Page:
In a nutshell: Populations of brain cells involved in managing surprise become more active with attention to visual stimuli.

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The human brain processes a massive amount of sensory information each day, enabling us to interpret everything we see, smell, hear, taste and touch – and respond appropriately. To manage this workload in the most efficient way, the brain builds a predictive model of the outside world and updates it when surprising events occur. At the same time, attention helps the brain to process the most important sensory events first.

Although we use attention and prediction all the time, researchers didn’t know exactly how they work together in the brain. To find out, Brain Function CoE investigators Cooper Smout, Matthew Tang, Marta Garrido and Jason Mattingley investigated what type of information is processed in the human brain when we pay attention to expected or surprising visual events in the environment.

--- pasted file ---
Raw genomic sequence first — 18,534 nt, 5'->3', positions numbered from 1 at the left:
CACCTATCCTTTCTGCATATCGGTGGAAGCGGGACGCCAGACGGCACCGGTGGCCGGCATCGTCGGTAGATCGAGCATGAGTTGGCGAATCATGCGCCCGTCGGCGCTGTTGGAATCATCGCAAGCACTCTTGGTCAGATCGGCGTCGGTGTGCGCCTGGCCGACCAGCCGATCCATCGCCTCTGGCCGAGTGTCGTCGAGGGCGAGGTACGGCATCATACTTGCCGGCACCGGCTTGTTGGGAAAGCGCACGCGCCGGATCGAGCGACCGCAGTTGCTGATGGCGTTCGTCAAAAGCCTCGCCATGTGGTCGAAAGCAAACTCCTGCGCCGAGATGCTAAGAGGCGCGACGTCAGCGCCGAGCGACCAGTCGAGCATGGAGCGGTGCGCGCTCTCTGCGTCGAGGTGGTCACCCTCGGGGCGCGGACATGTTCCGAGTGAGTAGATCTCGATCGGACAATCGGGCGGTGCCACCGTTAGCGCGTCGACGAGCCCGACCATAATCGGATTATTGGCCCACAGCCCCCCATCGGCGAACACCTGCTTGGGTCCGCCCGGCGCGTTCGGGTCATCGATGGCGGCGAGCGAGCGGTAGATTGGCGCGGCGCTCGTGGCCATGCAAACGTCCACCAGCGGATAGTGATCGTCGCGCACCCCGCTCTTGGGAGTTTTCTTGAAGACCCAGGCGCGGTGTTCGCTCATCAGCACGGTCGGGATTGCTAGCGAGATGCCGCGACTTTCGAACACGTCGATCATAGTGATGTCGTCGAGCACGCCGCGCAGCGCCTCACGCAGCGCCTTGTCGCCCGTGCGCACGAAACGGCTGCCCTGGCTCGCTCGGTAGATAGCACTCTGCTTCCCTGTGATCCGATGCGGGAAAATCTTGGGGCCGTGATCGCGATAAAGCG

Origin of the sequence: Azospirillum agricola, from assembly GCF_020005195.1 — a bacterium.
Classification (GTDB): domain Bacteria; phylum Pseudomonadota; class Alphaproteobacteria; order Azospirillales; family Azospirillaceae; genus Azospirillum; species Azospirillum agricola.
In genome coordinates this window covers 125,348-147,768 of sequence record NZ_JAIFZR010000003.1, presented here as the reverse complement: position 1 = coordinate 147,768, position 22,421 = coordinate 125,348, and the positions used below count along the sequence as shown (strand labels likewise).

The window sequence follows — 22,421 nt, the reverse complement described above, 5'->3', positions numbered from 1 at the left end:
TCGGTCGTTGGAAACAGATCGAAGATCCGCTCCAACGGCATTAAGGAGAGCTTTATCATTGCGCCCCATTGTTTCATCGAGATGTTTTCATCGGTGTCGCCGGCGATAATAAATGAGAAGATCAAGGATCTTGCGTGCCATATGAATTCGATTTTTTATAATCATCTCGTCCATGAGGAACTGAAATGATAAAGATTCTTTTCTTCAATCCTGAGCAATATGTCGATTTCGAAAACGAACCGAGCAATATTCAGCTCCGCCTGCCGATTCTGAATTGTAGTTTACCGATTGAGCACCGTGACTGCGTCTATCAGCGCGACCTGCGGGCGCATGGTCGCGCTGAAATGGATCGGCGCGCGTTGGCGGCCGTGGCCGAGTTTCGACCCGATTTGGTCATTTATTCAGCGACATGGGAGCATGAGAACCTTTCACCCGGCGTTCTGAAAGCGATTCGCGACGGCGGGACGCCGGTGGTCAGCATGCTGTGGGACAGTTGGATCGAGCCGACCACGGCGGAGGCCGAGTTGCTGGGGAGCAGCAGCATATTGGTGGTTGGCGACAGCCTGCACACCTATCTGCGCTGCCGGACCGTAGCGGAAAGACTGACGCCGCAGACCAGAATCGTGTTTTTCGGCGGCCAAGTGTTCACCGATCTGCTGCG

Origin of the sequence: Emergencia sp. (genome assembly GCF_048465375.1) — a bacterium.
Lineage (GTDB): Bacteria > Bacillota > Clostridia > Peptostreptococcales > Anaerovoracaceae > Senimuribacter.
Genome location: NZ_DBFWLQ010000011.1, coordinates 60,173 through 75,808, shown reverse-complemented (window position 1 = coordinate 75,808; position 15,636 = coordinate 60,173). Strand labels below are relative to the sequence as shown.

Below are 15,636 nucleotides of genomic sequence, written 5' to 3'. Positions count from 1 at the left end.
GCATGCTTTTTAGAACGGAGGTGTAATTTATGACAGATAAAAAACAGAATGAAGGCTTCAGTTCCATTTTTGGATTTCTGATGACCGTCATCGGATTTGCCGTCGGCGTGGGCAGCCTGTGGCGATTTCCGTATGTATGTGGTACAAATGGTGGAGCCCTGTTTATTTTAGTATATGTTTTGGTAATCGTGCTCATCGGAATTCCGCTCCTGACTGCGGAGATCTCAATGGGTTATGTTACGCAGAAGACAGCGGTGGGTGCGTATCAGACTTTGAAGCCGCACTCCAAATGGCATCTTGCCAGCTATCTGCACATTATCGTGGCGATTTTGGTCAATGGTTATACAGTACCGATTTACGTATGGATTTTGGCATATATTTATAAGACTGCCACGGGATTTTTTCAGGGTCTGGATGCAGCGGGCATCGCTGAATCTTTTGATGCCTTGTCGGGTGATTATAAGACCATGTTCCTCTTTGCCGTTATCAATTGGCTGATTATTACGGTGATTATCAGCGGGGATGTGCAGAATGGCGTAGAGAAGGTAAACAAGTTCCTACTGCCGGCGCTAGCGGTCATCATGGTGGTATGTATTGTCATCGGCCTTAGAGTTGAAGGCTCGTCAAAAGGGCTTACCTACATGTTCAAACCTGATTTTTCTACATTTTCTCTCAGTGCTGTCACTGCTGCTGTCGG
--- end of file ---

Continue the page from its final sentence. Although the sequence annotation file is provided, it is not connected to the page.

The researchers asked participants to view a monitor showing patterns in orientations that were either predictable, surprising or unpredictable. In some cases, the participants were asked to look out for particular changes in the appearance of the patterns, and to press a button as soon as they detected a change. In other cases, they were asked to focus instead on a dot on the monitor, thus ignoring the patterns in the background. While participants completed the tasks, their brain activity was recorded using electroencephalography.

The researchers found that paying attention to patterns increased the activity of populations of brain cells that manage surprise. The brain pathway for managing surprise assesses the difference between observed and predicted events, helping the brain to refine its predictions so it can respond more efficiently when it next encounters the same event.

The fact that these populations of brain cells are most active in response to surprising, ‘attended’ events suggests that attention and prediction both operate within the same fundamental pathway in the brain.

Next steps:
The researchers are following this line of research to see how and whether the same mechanisms are involved in other types of attention, such as paying attention to a particular colour in a visual scene.

Smout, C.A., Tang, M.F., Garrido, M.I., & Mattingley, J.B. (2019). Attention promotes the neural encoding of prediction errors. PLoS Biology 17(2): e2006812

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